Rose Byrne is just one of many actress working to bridge the gap between male and female decision makers in the entertainment industry.
In 2015, the Neighbors 2 star launched her own female-driven production company called Dollhouse Pictures. As for her inspiration behind Byrne’s venture to bring women to the forefront of film and television, she points to none other than Reese Witherspoon.
Speaking to The Daily Telegraph, Byrne admitted, “Reese is probably my biggest inspiration.” Witherspoon launched Pacific Standard a year prior, finding box office success with films like Gone Girl and Wild.
“It’s definitely been challenging,” Byrne told the mag. “Being on the other side of things and discovering how projects are developed, and how difficult it is to find funding – it’s a whole different way of working for me, but I’m learning a lot.”
So in the spirit of kickass female leaders we’ve rounded up a few who have flipped the script on stereotypes in Hollywood and emerged just as (if not more!) impressive than their male counterparts.
The Interstellar star has long been passionate about gender equality in Hollywood, and in 2014 told Glamour, “I’m not saying, ‘We don’t want movies about men.’ I’m just saying, ‘Come on, all the men I know love women. So let’s also have some stories about these women. Let’s write something for them, guys—and let’s make room for women writers, too.'”
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Elizabeth BanksThis triple threat (actress, producer, director!) proved business and pleasure can work seamlessly when she founded Brownstone Productions with hubby Max Handelman.
We can thank Banks’ decision to get behind the camera for the wildly popular Pitch Perfect franchise, with its second installment grossing more than $280 million worldwide. To top it off, Banks balances raising two young sons with her professional career, making it look all too easy along the way.
Eva LongoriaThe actress has stayed loyal to her Latin background, producing American Latino Media Arts award shows and a documentary called Latinos Living The American Dream.
For Longoria, the fight for wider representation in entertainment across all demographics is more than skin deep. “Look, I think the Hispanic community is making progress on television,” Longoria told the Los Angeles Times. “But we’re still severely underrepresented.”
“When it comes to diversity in television, we have to have more people behind the camera,” she added. “We have to have more producers and writers—specifically, writers—in order to create those stories and dig from the well of our community, which has been untapped. And that’s what we’re doing here.”
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Drew BarrymoreThe actress was ahead of the curve when she launched Flower Films in 1995, which went on to spawn such flicks as Never Been Kissed, Donnie Darko, and Charlie’s Angels.
She told The Guardian last year, “I feel so lucky for the opportunities I did have. I mean, I was 23 when I made Never Been Kissed, that was our first movie as Flower Films, and it was for Fox and they took a risk on me.”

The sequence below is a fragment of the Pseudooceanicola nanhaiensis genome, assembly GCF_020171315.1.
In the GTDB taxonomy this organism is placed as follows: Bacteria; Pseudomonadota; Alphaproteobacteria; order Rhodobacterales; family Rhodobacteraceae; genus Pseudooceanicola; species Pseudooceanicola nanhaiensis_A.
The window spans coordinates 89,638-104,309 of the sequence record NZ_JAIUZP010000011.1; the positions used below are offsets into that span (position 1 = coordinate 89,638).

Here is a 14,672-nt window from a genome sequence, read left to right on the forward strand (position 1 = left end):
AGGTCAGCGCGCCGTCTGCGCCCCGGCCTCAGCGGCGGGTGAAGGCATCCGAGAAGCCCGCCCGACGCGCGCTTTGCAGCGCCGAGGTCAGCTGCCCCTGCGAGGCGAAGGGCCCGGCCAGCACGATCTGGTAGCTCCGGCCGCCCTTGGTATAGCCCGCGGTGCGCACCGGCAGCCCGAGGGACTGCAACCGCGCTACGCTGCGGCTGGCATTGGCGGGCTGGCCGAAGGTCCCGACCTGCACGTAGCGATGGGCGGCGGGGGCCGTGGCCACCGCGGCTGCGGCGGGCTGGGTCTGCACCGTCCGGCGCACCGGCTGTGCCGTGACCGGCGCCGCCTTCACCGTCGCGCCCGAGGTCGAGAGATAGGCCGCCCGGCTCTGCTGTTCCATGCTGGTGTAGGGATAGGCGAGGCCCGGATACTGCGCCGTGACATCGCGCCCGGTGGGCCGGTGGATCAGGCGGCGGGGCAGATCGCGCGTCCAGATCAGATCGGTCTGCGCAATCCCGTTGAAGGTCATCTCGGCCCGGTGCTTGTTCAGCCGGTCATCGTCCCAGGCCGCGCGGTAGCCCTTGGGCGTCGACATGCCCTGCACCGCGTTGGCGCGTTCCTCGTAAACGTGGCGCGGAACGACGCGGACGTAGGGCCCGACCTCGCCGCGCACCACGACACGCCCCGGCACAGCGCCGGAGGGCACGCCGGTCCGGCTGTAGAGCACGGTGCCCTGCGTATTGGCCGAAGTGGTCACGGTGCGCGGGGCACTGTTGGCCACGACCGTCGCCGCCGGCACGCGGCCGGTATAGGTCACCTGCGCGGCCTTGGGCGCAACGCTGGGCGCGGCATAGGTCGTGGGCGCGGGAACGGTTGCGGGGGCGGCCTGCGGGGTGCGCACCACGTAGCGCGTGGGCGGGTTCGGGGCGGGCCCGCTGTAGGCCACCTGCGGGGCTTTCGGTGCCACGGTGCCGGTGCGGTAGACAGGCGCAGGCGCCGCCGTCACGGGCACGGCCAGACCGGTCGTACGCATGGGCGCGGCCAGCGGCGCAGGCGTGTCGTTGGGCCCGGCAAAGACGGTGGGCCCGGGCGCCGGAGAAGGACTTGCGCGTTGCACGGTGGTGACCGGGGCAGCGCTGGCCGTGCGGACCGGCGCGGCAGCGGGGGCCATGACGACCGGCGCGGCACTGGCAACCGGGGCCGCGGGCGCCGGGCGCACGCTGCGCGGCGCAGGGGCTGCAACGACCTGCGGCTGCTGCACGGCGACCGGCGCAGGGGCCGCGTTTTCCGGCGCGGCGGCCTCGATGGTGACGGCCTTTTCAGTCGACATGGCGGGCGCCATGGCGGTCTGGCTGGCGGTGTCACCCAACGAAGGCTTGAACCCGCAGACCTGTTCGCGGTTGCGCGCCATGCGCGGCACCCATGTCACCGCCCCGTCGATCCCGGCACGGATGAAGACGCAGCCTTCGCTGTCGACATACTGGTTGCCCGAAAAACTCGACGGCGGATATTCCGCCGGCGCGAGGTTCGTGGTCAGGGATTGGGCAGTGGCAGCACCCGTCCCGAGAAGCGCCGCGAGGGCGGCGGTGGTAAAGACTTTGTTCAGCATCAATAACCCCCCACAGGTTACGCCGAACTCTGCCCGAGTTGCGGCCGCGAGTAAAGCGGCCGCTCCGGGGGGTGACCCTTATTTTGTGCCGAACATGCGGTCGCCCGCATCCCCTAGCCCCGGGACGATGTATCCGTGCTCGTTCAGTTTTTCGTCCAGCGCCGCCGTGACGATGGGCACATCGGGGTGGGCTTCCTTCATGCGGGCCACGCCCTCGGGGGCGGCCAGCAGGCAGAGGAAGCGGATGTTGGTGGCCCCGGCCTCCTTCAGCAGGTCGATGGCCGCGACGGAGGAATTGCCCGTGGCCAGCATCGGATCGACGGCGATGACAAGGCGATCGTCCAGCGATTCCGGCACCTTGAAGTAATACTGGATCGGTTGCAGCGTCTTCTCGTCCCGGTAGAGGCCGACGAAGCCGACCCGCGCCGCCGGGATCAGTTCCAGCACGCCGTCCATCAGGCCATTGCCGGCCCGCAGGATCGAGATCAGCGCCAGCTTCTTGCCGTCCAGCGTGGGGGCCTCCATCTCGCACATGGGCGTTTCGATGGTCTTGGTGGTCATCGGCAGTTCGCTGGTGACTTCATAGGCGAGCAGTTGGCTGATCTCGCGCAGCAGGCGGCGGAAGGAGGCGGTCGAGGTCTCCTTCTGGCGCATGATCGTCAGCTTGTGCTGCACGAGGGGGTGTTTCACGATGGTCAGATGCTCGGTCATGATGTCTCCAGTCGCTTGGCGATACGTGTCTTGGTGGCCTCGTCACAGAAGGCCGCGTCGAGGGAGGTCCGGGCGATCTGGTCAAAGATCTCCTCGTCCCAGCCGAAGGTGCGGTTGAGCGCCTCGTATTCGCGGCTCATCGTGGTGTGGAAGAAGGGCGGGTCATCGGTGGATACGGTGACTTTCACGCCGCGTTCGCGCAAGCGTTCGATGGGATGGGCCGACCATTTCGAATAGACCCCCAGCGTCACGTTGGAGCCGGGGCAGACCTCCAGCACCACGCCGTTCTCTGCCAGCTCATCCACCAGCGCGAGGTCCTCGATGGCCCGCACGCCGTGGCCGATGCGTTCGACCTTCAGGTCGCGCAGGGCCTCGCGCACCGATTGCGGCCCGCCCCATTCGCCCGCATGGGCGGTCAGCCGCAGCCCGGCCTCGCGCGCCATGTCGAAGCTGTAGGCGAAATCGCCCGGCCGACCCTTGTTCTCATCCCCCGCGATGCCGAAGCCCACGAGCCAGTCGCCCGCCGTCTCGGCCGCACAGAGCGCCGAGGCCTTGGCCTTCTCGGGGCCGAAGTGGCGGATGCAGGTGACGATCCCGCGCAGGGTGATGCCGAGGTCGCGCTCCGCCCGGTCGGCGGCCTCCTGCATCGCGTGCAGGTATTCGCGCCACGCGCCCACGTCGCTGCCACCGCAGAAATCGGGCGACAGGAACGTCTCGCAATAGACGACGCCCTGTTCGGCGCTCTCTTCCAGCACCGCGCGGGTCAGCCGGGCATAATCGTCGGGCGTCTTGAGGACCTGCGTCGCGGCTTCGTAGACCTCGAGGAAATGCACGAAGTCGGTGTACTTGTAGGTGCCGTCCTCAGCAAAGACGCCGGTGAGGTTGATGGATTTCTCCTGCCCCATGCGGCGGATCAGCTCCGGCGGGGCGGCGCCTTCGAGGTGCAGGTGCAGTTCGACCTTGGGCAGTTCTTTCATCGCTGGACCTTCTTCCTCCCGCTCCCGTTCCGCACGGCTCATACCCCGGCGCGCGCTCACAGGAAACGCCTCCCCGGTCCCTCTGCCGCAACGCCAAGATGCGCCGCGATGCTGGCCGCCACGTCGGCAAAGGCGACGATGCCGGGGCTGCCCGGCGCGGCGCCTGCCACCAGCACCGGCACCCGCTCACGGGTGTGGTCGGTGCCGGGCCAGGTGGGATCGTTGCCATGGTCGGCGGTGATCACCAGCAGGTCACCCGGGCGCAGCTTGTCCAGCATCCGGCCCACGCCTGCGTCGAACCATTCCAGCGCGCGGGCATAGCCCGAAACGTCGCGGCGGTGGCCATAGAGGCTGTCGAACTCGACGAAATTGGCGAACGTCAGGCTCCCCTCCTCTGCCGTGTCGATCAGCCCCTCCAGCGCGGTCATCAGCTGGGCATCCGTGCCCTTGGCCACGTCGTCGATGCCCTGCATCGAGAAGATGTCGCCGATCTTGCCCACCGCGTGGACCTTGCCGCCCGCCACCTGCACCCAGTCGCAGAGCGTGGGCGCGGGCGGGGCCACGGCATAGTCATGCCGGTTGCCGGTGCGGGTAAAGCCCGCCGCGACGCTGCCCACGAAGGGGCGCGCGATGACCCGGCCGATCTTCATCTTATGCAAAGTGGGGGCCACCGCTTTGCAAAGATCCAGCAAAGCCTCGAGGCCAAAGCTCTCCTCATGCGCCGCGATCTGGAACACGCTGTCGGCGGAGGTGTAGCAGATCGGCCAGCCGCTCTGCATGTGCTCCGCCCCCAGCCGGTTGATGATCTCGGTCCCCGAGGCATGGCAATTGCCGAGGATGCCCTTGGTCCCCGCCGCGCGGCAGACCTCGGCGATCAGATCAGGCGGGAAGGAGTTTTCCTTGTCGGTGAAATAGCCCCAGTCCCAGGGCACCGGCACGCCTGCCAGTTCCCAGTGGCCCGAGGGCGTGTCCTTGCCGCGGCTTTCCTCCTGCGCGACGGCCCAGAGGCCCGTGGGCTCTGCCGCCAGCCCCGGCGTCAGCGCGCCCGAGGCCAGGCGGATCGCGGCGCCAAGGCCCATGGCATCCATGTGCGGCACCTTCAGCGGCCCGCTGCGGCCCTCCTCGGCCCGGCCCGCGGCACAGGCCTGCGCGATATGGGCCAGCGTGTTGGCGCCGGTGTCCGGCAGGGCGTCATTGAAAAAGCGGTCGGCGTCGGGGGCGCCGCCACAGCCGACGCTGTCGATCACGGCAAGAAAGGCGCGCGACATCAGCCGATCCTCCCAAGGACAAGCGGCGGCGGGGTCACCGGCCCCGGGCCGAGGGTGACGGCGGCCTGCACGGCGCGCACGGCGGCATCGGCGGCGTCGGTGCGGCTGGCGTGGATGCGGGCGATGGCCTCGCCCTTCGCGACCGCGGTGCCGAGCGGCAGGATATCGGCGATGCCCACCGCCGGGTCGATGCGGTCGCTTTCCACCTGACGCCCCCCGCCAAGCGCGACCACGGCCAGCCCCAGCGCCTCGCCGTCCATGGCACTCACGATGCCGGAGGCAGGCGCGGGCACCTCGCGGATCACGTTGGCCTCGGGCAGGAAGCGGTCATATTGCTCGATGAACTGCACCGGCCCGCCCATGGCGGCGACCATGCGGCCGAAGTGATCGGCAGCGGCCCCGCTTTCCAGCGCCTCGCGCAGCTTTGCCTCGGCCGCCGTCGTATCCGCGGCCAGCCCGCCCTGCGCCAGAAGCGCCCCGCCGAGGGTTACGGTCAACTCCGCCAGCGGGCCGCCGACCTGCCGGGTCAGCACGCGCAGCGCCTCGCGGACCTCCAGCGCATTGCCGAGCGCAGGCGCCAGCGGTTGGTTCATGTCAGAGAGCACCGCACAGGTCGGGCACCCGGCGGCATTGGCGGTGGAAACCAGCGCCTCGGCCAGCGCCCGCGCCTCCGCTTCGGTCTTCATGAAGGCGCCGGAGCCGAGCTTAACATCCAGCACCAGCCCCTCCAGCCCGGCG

“I literally went in in corduroy pants and a backpack, in the age of the power suit. We did not fit the part, and we wanted to do it our way, and they let us,” Drew added.
Sanda Bullock: She’s an extremely accomplished actress in her own right with an Academy Award as well as a Golden Globe to her name. But it’s Bullock’s passion for her work as the head of Fortis Films that really has paved the way for aspiring filmmakers.
The Blindside star recalled to Variety in 2014 about an instance that shaped her perception of being a woman in the industry for years to come.
“I was destroyed, because you can’t unsee something,” she said of working as a young actress. “Was I so naïve up to this point to actually think that I was on an equal level with everybody? It was the way I was being treated, because I was female, versus the way others were being treated.”
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Most recently, the Friends alum spoke out against the objectification of women in the media, writing, “This past month in particular has illuminated for me how much we define a woman’s value based on her marital and maternal status. The sheer amount of resources being spent right now by press trying to simply uncover whether or not I am pregnant (for the bajillionth time… but who’s counting) points to the perpetuation of this notion that women are somehow incomplete, unsuccessful, or unhappy if they’re not married with children.
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“I do feel a responsibility. I feel women are portrayed in a way that can be quite daunting for a young woman, for any woman—the idea that we have to look a certain way, when those models who are beautiful to start with are airbrushed as well; it’s the idea of achieving some sort of perfection to be able to be successful, to be able to be loved; it’s a lot of pressure, and I think showing flawed and real people is important,” the Million Dollar Baby star shared.
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Lena DunhamThe Girls frontwoman has never been shy when it comes to voicing her dissent over the current state of women in the workplace. So she took matters into her own hands and set forth to bring a wider female perspective to comedy with her own production company, A Casual Romance.
She told Variety of the endeavor, “We wanted a place to nurture other artists.” Her co-founder Jenni Konner added, “The only men around are male interns. Not on purpose. That’s the way it worked out.”
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